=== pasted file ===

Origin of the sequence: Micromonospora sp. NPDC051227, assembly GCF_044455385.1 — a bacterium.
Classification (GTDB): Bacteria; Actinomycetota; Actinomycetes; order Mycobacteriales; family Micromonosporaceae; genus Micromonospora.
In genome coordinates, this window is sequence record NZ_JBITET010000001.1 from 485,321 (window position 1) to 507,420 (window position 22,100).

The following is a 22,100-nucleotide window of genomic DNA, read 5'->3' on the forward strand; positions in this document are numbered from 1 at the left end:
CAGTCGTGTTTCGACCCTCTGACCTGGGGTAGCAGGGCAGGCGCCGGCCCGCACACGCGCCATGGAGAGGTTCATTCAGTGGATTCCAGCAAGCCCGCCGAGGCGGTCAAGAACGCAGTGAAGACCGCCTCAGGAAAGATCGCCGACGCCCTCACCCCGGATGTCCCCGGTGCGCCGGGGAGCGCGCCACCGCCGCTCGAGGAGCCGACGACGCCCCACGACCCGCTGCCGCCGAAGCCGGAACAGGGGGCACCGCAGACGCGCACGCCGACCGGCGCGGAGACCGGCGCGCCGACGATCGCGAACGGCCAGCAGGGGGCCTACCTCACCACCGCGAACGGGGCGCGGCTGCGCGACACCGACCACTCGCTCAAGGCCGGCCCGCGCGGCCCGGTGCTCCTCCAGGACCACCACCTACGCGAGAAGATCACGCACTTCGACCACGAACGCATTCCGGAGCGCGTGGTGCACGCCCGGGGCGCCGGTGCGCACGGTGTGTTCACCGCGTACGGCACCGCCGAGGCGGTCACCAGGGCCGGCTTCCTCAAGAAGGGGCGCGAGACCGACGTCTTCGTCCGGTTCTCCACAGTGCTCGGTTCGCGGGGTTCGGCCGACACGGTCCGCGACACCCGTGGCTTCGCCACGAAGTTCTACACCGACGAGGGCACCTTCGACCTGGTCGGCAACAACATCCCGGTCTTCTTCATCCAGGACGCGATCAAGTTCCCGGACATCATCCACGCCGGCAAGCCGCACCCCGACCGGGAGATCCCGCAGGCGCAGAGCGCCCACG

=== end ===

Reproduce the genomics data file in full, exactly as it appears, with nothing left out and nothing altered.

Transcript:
Origin of the sequence: Micromonospora sp. NPDC051227, assembly GCF_044455385.1 — a bacterium.
Classification (GTDB): Bacteria; Actinomycetota; Actinomycetes; order Mycobacteriales; family Micromonosporaceae; genus Micromonospora.
In genome coordinates, this window is sequence record NZ_JBITET010000001.1 from 485,321 (window position 1) to 507,420 (window position 22,100).

The following is a 22,100-nucleotide window of genomic DNA, read 5'->3' on the forward strand; positions in this document are numbered from 1 at the left end:
CAGTCGTGTTTCGACCCTCTGACCTGGGGTAGCAGGGCAGGCGCCGGCCCGCACACGCGCCATGGAGAGGTTCATTCAGTGGATTCCAGCAAGCCCGCCGAGGCGGTCAAGAACGCAGTGAAGACCGCCTCAGGAAAGATCGCCGACGCCCTCACCCCGGATGTCCCCGGTGCGCCGGGGAGCGCGCCACCGCCGCTCGAGGAGCCGACGACGCCCCACGACCCGCTGCCGCCGAAGCCGGAACAGGGGGCACCGCAGACGCGCACGCCGACCGGCGCGGAGACCGGCGCGCCGACGATCGCGAACGGCCAGCAGGGGGCCTACCTCACCACCGCGAACGGGGCGCGGCTGCGCGACACCGACCACTCGCTCAAGGCCGGCCCGCGCGGCCCGGTGCTCCTCCAGGACCACCACCTACGCGAGAAGATCACGCACTTCGACCACGAACGCATTCCGGAGCGCGTGGTGCACGCCCGGGGCGCCGGTGCGCACGGTGTGTTCACCGCGTACGGCACCGCCGAGGCGGTCACCAGGGCCGGCTTCCTCAAGAAGGGGCGCGAGACCGACGTCTTCGTCCGGTTCTCCACAGTGCTCGGTTCGCGGGGTTCGGCCGACACGGTCCGCGACACCCGTGGCTTCGCCACGAAGTTCTACACCGACGAGGGCACCTTCGACCTGGTCGGCAACAACATCCCGGTCTTCTTCATCCAGGACGCGATCAAGTTCCCGGACATCATCCACGCCGGCAAGCCGCACCCCGACCGGGAGATCCCGCAGGCGCAGAGCGCCCACG